LONDON (Reuters) - Britain’s main opposition Labour Party wants to radically transform the economy, forming a Socialist society where “we’re not going to get ripped off any more”, its finance policy chief, John McDonnell, said on Sunday.
With Labour almost neck-and-neck in the polls with the governing Conservatives, who lost their majority in last year’s election, its leader Jeremy Corbyn and others are setting out their stall ahead of a new election not due until 2022.
McDonnell told the BBC that he had been talking to business leaders to offer them clarity on Labour’s policies.
“Some of them you will like and some of them you won’t like, I accept that, but there is nothing up my sleeve,” he said of his message, adding: “You’ll get a fair rate of return but we’re not going to be ripped off any more, simple as that.”
Asked about his entry in the Who’s Who directory of influential people which lists his passion for “generally fomenting the overthrow of capitalism”, he said it was a joke about beer-making.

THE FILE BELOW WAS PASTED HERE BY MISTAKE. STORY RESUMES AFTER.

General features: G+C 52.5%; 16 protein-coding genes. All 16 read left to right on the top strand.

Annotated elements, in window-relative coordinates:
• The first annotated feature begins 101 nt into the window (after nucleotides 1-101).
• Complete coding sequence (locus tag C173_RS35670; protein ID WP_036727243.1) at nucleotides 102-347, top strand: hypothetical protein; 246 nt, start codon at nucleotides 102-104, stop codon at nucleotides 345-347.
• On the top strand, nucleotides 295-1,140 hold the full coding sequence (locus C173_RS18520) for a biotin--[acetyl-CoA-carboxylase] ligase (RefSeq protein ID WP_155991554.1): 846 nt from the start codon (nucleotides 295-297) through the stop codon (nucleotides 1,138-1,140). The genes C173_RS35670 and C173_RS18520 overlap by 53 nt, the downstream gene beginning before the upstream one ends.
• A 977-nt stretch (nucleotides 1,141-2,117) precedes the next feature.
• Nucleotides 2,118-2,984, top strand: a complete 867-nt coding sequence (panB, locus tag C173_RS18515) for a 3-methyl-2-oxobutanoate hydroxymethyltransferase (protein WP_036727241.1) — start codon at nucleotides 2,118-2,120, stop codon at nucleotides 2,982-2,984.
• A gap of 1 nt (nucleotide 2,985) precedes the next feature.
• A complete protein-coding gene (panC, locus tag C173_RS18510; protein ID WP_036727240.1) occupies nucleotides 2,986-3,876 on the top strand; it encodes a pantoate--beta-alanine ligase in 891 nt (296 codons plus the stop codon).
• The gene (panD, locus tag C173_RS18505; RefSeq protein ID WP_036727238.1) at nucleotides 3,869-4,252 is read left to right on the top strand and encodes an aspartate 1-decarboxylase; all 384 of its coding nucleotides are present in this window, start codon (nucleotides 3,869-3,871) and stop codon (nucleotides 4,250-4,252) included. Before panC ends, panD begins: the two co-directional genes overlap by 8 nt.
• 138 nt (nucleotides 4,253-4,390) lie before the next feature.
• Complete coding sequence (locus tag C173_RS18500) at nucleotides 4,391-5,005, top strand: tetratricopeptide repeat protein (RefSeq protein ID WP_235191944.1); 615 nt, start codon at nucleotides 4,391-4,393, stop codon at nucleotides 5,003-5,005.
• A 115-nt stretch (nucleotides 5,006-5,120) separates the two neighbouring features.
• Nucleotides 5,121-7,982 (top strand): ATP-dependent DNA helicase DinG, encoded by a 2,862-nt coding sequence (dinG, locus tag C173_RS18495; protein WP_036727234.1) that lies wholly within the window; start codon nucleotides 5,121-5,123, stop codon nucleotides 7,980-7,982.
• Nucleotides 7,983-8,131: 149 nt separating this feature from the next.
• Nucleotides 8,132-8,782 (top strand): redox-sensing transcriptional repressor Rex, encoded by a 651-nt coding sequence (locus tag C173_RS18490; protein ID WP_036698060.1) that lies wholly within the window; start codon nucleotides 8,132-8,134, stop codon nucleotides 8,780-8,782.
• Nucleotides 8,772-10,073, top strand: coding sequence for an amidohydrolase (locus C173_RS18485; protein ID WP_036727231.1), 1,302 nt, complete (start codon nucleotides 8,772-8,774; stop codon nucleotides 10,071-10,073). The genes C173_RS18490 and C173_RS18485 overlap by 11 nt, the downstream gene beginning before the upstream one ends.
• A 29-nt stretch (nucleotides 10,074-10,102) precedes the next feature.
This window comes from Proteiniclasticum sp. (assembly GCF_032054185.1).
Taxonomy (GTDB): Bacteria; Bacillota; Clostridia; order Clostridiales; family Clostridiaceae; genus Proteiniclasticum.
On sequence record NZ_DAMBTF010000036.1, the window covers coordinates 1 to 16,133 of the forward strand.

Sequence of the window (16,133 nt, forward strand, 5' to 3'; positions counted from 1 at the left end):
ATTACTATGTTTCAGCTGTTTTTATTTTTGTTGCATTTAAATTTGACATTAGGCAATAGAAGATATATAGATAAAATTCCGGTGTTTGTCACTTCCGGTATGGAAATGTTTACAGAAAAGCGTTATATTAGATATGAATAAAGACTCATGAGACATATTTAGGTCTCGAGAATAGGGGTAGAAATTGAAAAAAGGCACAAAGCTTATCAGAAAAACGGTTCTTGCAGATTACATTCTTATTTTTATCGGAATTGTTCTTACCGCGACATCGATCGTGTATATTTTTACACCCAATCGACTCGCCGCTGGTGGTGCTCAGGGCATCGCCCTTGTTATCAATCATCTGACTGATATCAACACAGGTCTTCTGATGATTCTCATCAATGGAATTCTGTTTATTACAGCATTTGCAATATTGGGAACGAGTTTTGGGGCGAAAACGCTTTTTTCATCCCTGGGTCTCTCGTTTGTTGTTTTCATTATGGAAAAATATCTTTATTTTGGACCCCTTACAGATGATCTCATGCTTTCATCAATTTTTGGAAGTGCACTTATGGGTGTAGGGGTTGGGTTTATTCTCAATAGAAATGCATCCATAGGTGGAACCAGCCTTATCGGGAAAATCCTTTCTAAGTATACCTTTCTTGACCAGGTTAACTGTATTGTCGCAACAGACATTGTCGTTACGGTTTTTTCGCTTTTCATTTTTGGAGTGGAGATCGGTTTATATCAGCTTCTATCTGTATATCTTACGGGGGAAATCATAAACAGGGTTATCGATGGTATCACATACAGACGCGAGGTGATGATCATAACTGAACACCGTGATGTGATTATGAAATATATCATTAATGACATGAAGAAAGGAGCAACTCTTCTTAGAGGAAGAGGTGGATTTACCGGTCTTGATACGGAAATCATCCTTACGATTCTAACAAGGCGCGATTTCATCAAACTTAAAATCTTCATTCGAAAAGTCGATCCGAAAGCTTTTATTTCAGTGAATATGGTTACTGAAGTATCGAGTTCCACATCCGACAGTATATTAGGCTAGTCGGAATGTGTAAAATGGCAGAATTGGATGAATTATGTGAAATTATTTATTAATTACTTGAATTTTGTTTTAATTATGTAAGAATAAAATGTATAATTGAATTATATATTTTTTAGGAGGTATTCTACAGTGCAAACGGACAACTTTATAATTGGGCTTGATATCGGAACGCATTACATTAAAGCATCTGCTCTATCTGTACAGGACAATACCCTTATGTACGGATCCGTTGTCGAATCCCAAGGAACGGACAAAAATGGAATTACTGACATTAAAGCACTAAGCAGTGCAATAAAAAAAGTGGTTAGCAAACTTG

But he added: “It’s (about) transforming our economy.”
“I don’t think there is (a difference with overthrowing capitalism) ... because I think at the end of the day I want a Socialist society and that means transforming in a way which radically challenges the system as it now is.”
He also said Venezuela, which is reeling from hyperinflation and shortages, was not a Socialist country.
“I think it took a wrong turn when (late leader Hugo) Chavez went, and I think unfortunately since then I don’t think they have been following the Socialist policies that Chavez was developing.”
Reporting by Elizabeth Piper, Editing by William Maclean